The life insurance approval process can take weeks to complete so the sooner you get started, the better.
You’re in the home stretch now but remember the life insurance application process can sometimes get a little tedious. Make yourself available to your agent in case the insurer has any questions or concerns that you need to clarify.
Being proactive is key. For instance, we often hear from underwriters how difficult it is to get in touch with physicians who are listed on insurance applications. If you can contact your primary care physician and let them know ahead of time that they will be contacted about your life insurance application, it could definitely expedite the process. This way they can be ready to respond to the insurance company’s request for what is called “Attending Physicians Statements (APS)”, which is your medical history with that doctor. This usually happens after the completion of your insurance medical exam. Now, sit back and try to relax. The ball is in the court of the carrier’s underwriter.
Your medical test results are kept highly confidential and protected by the Health Insurance Portability and Accountability Act of 1996 HIPAA laws For your protection you must request your test results directly from the exam company, who will send them to you by regular mail. The only other option is to access them via the insurance company’s web portal, but not all carriers offer this. The one person who cannot provide your results is your life insurance agent because they don’t have access to it, again because of privacy concerns.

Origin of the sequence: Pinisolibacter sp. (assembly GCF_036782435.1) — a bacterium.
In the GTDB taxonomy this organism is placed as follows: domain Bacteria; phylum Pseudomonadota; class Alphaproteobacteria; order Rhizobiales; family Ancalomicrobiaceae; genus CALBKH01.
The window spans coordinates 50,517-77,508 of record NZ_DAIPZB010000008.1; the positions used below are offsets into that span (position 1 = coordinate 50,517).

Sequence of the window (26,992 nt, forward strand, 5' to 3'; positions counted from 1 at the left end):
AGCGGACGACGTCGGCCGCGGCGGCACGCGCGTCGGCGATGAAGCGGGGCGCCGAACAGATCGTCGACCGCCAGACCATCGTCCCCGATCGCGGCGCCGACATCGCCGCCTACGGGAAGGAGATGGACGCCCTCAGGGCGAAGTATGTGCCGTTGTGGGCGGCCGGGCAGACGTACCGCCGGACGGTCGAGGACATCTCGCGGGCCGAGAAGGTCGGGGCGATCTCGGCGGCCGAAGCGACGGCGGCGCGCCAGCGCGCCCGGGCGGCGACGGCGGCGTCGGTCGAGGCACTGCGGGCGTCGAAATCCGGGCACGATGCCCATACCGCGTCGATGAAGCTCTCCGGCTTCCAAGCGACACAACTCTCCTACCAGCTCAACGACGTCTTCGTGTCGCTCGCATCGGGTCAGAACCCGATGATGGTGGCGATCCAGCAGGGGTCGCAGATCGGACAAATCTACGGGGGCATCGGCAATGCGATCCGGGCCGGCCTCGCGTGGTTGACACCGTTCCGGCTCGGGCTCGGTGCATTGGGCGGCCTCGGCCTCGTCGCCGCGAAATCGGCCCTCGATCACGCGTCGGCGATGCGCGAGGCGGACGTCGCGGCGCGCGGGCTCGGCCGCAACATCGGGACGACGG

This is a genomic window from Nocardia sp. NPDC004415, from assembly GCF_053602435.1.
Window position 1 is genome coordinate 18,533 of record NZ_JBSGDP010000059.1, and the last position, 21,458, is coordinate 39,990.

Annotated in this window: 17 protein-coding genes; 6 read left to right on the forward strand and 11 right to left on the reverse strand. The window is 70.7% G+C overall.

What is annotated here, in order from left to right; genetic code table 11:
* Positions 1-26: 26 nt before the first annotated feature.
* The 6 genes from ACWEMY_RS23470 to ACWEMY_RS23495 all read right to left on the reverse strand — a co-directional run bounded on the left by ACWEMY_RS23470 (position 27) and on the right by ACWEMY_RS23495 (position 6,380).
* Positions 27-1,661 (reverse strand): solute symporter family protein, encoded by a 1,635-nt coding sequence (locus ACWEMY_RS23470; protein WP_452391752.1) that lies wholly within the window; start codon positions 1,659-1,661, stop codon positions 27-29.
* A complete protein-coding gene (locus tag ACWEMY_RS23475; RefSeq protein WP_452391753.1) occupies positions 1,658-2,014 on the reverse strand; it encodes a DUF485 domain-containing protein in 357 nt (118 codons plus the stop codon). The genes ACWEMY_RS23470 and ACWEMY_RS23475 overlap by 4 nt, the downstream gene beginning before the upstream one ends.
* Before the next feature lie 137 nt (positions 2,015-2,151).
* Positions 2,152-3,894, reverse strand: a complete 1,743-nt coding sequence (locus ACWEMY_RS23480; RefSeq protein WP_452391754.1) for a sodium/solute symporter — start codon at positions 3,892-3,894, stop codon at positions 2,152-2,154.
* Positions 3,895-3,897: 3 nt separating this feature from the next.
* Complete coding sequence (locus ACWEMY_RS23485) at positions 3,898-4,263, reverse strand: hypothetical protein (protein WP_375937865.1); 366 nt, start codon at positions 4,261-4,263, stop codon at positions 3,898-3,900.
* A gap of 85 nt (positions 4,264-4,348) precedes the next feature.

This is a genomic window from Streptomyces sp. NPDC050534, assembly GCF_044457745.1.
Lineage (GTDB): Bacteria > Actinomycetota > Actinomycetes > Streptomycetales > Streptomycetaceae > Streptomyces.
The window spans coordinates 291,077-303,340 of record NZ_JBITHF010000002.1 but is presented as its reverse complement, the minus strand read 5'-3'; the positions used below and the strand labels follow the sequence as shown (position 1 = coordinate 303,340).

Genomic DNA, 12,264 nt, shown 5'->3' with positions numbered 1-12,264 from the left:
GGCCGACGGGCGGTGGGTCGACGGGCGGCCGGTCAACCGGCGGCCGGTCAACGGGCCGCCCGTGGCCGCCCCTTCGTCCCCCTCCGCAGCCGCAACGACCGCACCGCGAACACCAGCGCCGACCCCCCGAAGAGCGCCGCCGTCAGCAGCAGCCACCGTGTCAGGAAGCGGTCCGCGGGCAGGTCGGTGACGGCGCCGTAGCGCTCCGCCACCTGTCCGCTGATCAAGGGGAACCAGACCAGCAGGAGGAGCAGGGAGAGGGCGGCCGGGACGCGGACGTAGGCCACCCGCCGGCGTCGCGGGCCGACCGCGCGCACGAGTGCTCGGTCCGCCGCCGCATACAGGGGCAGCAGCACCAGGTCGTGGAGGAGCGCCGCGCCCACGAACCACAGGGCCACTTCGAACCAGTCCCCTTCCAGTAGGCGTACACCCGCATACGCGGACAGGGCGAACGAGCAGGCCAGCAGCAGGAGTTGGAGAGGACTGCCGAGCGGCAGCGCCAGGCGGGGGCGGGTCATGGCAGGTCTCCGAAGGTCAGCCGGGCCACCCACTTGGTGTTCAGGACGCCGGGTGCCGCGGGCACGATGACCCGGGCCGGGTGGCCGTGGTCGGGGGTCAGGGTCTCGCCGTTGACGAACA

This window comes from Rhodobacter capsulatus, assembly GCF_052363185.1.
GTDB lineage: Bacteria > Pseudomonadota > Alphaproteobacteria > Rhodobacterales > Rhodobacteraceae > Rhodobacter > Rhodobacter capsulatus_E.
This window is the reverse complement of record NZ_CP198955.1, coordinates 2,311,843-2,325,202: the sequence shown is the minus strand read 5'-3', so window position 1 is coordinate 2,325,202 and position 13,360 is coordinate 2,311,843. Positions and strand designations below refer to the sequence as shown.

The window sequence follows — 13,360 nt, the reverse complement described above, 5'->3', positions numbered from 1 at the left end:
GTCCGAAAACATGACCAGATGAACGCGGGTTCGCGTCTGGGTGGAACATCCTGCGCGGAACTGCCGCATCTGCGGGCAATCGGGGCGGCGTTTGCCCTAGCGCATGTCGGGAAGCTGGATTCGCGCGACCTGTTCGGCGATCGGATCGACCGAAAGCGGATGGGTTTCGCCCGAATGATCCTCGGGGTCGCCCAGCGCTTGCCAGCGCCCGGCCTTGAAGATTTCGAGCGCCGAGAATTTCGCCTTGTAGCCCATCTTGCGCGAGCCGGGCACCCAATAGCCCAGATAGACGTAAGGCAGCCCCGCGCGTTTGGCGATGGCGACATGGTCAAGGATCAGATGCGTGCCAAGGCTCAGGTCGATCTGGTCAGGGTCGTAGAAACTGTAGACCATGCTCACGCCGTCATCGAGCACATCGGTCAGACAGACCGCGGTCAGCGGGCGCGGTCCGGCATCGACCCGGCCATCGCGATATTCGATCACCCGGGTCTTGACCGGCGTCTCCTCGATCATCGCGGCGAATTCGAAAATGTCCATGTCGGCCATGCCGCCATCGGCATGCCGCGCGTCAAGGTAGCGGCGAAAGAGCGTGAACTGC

By the way, your exam results do not expire for six months, so in a worst-case scenario that you are denied coverage by the first carrier with which you applied, you can use these results with the next company. You can also appeal the denial or contest the results of the exam or any of the medical information used to deny you coverage. It’s best to discuss this with your agent to guide you as to the best move.
In conclusion, if you don’t have an aversion to needles and don’t need a policy in a hurry, it may pay to apply for a fully underwritten policy that requires a life insurance medical exam. If you are in relatively good health, it will probably save you money. But if you need to push a rush on coverage—for a divorce settlement agreement, or a business loan— you might have to opt for non-medical life insurance policy options. Some have instant approval or simplified issue, but those policies will generally be more expensive than medically underwritten term life insurance.